...By Lola Smith for TDPel Media.
A recent study conducted by researchers at the Francis Crick Institute has shown that viruses that have been hiding in human DNA for millions of years may help fight cancer.
Focusing on lung cancer, which is the leading cause of cancer-related deaths worldwide, the team sought to understand why some patients respond better to immunotherapy than others.
Viral Genes Join the Fight against Cancer
The researchers discovered that viral genes passed down by our ancestors can be “woken up” when a person has cancer and join the fight against the tumor.
This suggests that endogenous retroviruses (ERVs), a type of viral DNA that makes up about 5% of human DNA and normally lies dormant, can be triggered by cancer cells to launch an immune response.
B Cells and Antibodies in Immunotherapy
The study also found that patients with antibody-producing B cells around their tumor tend to respond better to immunotherapy. These B cells boost the immune response to cancer by producing antibodies that bind to the tumor, similar to how B cells produce anti-viral antibodies after a flu or COVID infection.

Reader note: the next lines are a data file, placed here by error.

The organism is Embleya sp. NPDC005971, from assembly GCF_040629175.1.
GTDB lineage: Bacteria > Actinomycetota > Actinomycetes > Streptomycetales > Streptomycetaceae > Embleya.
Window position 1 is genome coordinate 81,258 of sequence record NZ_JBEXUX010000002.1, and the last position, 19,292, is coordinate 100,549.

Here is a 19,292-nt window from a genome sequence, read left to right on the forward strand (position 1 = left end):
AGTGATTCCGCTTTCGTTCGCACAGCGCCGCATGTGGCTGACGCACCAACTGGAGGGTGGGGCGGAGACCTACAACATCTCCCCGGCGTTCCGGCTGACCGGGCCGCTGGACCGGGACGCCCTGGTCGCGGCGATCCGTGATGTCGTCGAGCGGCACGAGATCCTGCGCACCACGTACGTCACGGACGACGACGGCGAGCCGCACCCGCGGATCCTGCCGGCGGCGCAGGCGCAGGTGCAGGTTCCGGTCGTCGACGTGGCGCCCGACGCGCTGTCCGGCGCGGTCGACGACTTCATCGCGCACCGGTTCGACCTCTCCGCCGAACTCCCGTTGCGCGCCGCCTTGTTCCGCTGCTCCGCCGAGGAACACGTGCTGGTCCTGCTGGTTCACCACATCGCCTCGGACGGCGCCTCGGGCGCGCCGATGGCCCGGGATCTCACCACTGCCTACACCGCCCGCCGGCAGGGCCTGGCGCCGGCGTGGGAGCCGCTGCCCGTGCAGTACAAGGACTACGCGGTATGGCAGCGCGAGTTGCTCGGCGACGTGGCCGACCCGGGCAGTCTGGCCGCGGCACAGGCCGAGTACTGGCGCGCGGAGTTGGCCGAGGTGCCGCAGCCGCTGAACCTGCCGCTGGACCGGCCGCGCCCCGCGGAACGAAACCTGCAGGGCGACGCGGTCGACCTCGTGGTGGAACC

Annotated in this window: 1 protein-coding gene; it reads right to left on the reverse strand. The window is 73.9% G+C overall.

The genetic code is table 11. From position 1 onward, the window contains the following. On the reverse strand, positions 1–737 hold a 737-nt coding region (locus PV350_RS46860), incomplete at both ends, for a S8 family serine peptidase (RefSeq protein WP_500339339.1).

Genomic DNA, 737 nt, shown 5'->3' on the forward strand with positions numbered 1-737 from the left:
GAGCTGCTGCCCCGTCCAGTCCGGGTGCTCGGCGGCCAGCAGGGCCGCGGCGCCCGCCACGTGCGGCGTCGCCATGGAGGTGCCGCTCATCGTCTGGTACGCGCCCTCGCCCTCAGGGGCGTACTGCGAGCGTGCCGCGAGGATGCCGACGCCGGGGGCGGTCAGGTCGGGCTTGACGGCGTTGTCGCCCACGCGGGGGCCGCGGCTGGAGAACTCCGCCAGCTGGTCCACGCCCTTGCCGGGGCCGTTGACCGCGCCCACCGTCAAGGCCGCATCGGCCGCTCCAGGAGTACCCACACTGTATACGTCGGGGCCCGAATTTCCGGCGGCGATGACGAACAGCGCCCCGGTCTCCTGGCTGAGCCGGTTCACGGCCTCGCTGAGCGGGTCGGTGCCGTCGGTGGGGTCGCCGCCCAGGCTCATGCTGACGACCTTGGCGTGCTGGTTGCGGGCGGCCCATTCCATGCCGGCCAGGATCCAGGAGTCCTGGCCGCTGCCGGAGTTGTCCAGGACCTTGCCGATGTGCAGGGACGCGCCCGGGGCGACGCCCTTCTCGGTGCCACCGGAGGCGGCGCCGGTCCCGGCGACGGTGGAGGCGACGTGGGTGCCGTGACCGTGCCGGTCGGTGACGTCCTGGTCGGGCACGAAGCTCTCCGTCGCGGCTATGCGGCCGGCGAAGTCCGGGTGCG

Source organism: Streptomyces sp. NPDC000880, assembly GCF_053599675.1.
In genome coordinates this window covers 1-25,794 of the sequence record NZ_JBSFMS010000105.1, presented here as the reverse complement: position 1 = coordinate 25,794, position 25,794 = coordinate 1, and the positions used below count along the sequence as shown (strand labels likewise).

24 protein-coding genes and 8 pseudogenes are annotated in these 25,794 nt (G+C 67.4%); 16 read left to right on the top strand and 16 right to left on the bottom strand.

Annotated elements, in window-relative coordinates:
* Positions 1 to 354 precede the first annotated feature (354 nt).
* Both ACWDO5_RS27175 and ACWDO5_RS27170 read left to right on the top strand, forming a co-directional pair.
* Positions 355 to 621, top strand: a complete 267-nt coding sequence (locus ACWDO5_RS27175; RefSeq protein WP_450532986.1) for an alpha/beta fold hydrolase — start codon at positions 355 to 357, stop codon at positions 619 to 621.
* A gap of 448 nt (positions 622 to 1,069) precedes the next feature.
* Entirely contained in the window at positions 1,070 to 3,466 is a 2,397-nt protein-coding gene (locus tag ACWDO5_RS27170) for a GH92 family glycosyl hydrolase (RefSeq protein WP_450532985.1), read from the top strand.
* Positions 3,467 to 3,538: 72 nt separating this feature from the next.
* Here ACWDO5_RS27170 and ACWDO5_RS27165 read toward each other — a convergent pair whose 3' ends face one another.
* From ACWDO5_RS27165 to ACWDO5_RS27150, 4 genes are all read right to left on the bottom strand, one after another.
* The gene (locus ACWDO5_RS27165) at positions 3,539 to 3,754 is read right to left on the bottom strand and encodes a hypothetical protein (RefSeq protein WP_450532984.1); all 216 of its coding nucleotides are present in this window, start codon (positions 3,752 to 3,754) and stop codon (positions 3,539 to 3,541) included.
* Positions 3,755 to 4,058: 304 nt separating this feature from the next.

Hope for a Cancer Treatment Vaccine
The discovery of these ancient viral genes’ potential to help fight cancer offers hope for the development of a cancer treatment vaccine.
By triggering an immune response against tumor cells, the fragments of viruses could be used to develop a vaccine that teaches the body to fight cancer on its own.
The study’s findings have significant implications for cancer research and offer a new approach to understanding the body’s immune response to cancer.
As scientists continue to explore the potential of immunotherapy and other treatments, this study offers an exciting avenue for the development of more effective cancer treatments.